What a Mutual Release is, how to construct, and what to know before signing one.
A Mutual Release is an agreement between two parties that each one will give up some or all legal claims they have or may have in the future against one another. A mutual release agreement is commonly used at the conclusion of an employment relationship (whether in the event of resignation or termination), in a purchase/sale of a business transaction, or at the conclusion of a dispute, as a document that crystalizes that compensation has been paid in full and that no other compensation will be coming. All three of these scenarios will frequently present themselves within a business context, so learning how to structure and draft a mutual release agreement, as well as learning to avoid traps if presented with one, is an essential learning topic.
Constructing a Mutual Release agreement: The Iron Rule - Be Specific
When constructing a release agreement be specific on the subject matter of the release. Constructing specific release agreements prevents issues regarding unknown conduct in the future. In the case of Biancaniello v DMCT LLP, as discussed in this article by Bernstein, Outerbridge, and McMahon, a broadly worded mutual release that was signed by both parties when Biancaniello was dissatisfied by the service provided became an issue years later, when a claim came to light. In this case, DMCT, Biancanliello’s Accountants, had negligently ended up costing them as much as 1.24 million dollars in tax liability, a fact unknown to them prior to signing the mutual release agreement after their termination from Biancaniello.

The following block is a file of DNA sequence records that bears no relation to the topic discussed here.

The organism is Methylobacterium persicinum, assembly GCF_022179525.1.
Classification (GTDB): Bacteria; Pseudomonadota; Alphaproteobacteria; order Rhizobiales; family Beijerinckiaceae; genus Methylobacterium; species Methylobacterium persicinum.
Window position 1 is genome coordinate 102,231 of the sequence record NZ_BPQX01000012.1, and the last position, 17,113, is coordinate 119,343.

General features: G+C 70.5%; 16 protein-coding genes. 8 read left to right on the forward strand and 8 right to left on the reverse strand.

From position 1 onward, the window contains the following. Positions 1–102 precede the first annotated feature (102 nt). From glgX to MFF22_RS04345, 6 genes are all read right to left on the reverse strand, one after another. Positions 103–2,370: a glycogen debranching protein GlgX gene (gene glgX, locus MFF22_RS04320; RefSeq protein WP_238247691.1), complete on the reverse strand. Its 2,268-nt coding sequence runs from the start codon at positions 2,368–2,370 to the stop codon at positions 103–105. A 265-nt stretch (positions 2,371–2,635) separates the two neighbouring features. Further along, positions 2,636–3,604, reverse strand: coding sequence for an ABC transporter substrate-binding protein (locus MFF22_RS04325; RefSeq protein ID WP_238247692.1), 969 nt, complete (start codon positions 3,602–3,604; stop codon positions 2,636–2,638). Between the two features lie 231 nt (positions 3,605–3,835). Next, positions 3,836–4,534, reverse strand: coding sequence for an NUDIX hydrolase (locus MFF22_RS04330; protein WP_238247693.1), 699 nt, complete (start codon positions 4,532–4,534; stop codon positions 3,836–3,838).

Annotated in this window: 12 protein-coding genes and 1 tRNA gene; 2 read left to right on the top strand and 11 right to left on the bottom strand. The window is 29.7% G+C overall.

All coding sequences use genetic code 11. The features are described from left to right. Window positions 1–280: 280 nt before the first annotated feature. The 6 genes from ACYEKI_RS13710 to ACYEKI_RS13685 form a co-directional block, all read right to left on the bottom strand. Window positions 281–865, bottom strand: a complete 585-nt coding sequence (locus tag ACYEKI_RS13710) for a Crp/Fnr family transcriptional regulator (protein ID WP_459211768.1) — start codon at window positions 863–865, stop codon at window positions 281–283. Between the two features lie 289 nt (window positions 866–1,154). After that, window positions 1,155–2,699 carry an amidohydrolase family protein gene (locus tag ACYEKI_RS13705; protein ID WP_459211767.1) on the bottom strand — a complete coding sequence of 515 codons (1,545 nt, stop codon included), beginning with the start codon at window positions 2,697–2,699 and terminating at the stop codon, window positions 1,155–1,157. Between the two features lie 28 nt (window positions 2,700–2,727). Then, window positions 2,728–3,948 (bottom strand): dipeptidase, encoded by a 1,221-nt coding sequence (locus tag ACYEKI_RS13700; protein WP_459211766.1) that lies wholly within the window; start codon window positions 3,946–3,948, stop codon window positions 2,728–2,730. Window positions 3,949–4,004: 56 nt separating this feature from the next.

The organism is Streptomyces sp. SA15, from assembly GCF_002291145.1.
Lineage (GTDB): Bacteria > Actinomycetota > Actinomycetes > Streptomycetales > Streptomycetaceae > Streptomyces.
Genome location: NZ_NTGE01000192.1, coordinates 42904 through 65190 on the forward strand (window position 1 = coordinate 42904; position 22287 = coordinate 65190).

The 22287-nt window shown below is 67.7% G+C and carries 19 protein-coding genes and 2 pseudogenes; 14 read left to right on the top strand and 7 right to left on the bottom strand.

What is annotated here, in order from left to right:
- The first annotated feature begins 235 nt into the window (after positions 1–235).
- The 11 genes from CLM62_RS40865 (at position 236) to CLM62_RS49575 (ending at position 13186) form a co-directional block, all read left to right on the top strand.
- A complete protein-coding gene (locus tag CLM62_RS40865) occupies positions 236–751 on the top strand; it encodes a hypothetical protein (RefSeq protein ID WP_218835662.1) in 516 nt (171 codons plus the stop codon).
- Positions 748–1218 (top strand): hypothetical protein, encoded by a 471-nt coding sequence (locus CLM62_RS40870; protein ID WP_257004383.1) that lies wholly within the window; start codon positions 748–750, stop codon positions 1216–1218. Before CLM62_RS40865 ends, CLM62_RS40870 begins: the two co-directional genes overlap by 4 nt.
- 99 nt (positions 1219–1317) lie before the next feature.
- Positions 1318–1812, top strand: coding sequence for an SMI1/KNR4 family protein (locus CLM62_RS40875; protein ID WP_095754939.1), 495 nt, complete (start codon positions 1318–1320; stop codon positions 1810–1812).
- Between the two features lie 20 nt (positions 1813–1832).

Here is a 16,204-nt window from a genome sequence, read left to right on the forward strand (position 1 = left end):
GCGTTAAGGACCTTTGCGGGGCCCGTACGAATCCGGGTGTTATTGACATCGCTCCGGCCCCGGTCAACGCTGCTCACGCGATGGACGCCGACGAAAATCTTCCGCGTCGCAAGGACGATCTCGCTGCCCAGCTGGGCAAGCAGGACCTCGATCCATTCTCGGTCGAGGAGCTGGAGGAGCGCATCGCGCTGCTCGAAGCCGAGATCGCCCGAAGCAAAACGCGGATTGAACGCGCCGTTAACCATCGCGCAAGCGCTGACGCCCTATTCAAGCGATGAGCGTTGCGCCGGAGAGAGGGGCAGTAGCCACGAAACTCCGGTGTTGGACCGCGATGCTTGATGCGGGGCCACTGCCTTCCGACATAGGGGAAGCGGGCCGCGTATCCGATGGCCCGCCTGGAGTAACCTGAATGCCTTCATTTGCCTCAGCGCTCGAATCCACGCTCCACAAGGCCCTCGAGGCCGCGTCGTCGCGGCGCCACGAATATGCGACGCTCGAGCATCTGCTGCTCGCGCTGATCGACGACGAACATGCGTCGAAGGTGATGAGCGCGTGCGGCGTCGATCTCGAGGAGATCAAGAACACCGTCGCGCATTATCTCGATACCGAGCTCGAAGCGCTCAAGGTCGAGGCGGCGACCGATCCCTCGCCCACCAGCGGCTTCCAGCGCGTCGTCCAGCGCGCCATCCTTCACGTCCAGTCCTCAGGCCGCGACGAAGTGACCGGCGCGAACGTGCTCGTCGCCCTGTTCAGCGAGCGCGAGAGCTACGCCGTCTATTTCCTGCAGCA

Biancaniello sought litigation, citing that the extent of DMCT’s negligence was unknown to them prior to signing the mutual release agreement. The court of appeal denied it. The court stated that as per the case of Bank of Credit and Commerce International SA v. Munawar Ali, they had to interpret the mutual release in accordance with the mutual intentions of the parties. The subject matter of that release was intended to address dissatisfaction with provided services, and the purpose of the release was “to wipe the slate clean,” according to the court upon examination of the release. The court concluded that the negligence claim against DMCT was one that arose from the services they provided, an area covered by the release agreement.
Justice Feldman went on to say that ”[t]he parties were wiping the slate clean in respect of that work. Had the client wished to exclude claims it might later discover arising from that work, it could have bargained for that result.”
What Biancanello should have done was draft an exclusion specifically regarding negligent provisions of services to be excluded from the release and therefore ensure that they had protection from anything undiscovered or unanticipated at the time of entering into the release, which the court would have accepted.
Exclusions are a set of specific wording in a mutual release designed to single out certain behaviors or actions to protect you from undiscoverable problems. As the Bianccanello case demonstrates by counterexample, drafting an exclusion in your release agreement that renders it void should negligence be discovered post-signing creates a possibility that you can protect yourself from unknown issues you may not be aware of.
How untruths can tarnish the mutual release agreement
Representations are helpful in creating a foundation or basis for providing a release, as they are commitments by the releasee that of certain truths, and if those commitments are found to be untrue, this can weaken the release.